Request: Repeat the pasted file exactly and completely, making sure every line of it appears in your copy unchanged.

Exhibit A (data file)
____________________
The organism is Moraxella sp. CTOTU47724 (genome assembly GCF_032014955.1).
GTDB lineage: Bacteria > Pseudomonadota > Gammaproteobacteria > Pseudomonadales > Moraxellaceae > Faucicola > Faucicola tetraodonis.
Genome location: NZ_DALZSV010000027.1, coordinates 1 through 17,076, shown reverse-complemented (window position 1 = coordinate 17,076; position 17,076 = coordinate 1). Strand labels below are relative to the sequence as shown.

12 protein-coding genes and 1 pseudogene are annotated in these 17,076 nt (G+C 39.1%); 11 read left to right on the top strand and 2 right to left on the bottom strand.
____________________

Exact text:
The organism is Moraxella sp. CTOTU47724 (genome assembly GCF_032014955.1).
GTDB lineage: Bacteria > Pseudomonadota > Gammaproteobacteria > Pseudomonadales > Moraxellaceae > Faucicola > Faucicola tetraodonis.
Genome location: NZ_DALZSV010000027.1, coordinates 1 through 17,076, shown reverse-complemented (window position 1 = coordinate 17,076; position 17,076 = coordinate 1). Strand labels below are relative to the sequence as shown.

12 protein-coding genes and 1 pseudogene are annotated in these 17,076 nt (G+C 39.1%); 11 read left to right on the top strand and 2 right to left on the bottom strand.